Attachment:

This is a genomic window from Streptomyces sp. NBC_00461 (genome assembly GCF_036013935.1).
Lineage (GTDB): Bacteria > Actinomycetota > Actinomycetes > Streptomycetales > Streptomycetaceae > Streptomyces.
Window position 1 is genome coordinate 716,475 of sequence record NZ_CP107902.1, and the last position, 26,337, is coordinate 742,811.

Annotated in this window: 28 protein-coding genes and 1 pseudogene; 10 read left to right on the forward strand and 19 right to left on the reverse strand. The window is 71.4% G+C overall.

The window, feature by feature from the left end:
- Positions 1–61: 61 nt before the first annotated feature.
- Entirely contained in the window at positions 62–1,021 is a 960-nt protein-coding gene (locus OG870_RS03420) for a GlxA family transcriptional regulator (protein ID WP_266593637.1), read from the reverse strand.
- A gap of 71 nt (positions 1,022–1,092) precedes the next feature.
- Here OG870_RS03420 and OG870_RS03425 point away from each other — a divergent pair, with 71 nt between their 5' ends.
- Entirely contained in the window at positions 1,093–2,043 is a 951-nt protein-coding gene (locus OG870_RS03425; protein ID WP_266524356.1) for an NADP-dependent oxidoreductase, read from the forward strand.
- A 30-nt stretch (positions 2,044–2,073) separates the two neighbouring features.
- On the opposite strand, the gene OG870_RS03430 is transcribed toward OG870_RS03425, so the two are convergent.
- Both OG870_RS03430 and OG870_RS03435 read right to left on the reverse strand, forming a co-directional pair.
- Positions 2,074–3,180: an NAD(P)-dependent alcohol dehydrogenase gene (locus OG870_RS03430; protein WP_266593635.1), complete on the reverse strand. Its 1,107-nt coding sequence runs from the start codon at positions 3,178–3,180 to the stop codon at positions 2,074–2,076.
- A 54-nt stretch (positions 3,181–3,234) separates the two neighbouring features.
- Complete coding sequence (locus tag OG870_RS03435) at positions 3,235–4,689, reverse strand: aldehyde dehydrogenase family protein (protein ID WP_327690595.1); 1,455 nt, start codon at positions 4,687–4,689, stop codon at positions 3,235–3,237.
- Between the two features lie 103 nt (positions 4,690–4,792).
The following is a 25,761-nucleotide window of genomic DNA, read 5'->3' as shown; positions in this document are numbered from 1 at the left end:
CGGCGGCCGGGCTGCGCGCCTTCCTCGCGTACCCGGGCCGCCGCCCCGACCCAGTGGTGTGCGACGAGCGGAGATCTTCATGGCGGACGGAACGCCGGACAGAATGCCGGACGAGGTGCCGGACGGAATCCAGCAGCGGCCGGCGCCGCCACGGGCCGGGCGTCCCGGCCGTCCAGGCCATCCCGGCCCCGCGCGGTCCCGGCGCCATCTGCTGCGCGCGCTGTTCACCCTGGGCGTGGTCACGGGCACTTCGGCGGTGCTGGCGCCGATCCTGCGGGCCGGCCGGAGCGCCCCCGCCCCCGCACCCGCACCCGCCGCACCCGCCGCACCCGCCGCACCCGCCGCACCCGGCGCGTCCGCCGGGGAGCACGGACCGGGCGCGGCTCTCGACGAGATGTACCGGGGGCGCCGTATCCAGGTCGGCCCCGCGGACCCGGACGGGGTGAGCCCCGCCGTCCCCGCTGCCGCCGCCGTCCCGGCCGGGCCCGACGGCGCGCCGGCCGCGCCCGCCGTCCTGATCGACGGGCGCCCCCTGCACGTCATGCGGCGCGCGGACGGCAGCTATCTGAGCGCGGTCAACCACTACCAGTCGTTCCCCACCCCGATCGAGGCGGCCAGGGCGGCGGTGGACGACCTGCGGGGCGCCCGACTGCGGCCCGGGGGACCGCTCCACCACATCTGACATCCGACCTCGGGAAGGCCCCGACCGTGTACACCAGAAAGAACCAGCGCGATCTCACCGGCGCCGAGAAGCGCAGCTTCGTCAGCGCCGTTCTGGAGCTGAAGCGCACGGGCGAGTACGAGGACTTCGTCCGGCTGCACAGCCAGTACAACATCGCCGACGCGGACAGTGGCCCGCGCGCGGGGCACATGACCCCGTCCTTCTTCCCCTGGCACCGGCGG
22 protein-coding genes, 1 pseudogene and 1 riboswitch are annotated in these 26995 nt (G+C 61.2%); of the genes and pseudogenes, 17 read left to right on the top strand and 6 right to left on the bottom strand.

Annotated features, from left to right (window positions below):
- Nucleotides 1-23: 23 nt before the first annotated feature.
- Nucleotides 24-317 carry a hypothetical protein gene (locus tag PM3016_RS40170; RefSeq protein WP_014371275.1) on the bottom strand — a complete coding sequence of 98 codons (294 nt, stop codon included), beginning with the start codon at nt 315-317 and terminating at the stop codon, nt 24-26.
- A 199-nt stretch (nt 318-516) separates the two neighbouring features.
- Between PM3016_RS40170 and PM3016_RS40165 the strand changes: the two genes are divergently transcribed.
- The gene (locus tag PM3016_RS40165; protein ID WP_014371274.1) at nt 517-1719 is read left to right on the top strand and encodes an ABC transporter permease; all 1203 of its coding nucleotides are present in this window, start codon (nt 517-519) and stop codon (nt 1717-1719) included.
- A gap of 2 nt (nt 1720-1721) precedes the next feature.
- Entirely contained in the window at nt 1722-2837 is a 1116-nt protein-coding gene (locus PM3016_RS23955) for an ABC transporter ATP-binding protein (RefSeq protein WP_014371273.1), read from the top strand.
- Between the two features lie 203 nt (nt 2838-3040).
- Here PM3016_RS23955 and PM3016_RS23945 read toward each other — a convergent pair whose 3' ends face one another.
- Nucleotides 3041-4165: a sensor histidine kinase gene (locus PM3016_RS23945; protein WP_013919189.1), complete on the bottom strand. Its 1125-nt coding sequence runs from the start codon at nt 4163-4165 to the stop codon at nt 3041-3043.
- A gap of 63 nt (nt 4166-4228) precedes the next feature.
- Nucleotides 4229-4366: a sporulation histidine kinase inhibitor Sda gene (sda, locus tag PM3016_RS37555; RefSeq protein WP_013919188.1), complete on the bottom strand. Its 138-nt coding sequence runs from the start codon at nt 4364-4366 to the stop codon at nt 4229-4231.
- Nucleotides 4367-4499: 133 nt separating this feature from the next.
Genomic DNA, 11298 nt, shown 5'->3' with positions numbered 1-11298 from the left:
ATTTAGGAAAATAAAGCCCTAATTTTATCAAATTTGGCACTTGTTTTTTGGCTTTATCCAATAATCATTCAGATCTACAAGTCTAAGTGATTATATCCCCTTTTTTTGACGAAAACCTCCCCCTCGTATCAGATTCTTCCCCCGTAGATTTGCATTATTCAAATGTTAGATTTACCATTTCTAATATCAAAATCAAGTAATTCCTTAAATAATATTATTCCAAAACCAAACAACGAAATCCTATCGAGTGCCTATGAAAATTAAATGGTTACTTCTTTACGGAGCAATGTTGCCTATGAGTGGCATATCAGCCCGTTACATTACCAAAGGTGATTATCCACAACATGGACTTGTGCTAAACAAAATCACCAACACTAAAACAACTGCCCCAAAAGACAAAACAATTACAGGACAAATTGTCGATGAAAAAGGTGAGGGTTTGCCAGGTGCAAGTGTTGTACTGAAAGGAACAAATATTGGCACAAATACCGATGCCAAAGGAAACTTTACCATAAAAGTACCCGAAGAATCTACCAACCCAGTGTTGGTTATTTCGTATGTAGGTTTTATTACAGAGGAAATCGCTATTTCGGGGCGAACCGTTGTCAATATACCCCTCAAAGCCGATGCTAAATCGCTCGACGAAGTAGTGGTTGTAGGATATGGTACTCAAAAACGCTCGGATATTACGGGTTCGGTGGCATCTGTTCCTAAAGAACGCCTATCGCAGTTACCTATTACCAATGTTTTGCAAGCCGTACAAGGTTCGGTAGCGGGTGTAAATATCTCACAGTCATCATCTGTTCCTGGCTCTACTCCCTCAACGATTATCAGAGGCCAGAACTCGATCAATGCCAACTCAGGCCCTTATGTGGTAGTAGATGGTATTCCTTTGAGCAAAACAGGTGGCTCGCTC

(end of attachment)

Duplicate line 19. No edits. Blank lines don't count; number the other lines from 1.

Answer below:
CGGCGGCCGGGCTGCGCGCCTTCCTCGCGTACCCGGGCCGCCGCCCCGACCCAGTGGTGTGCGACGAGCGGAGATCTTCATGGCGGACGGAACGCCGGACAGAATGCCGGACGAGGTGCCGGACGGAATCCAGCAGCGGCCGGCGCCGCCACGGGCCGGGCGTCCCGGCCGTCCAGGCCATCCCGGCCCCGCGCGGTCCCGGCGCCATCTGCTGCGCGCGCTGTTCACCCTGGGCGTGGTCACGGGCACTTCGGCGGTGCTGGCGCCGATCCTGCGGGCCGGCCGGAGCGCCCCCGCCCCCGCACCCGCACCCGCCGCACCCGCCGCACCCGCCGCACCCGCCGCACCCGGCGCGTCCGCCGGGGAGCACGGACCGGGCGCGGCTCTCGACGAGATGTACCGGGGGCGCCGTATCCAGGTCGGCCCCGCGGACCCGGACGGGGTGAGCCCCGCCGTCCCCGCTGCCGCCGCCGTCCCGGCCGGGCCCGACGGCGCGCCGGCCGCGCCCGCCGTCCTGATCGACGGGCGCCCCCTGCACGTCATGCGGCGCGCGGACGGCAGCTATCTGAGCGCGGTCAACCACTACCAGTCGTTCCCCACCCCGATCGAGGCGGCCAGGGCGGCGGTGGACGACCTGCGGGGCGCCCGACTGCGGCCCGGGGGACCGCTCCACCACATCTGACATCCGACCTCGGGAAGGCCCCGACCGTGTACACCAGAAAGAACCAGCGCGATCTCACCGGCGCCGAGAAGCGCAGCTTCGTCAGCGCCGTTCTGGAGCTGAAGCGCACGGGCGAGTACGAGGACTTCGTCCGGCTGCACAGCCAGTACAACATCGCCGACGCGGACAGTGGCCCGCGCGCGGGGCACATGACCCCGTCCTTCTTCCCCTGGCACCGGCGG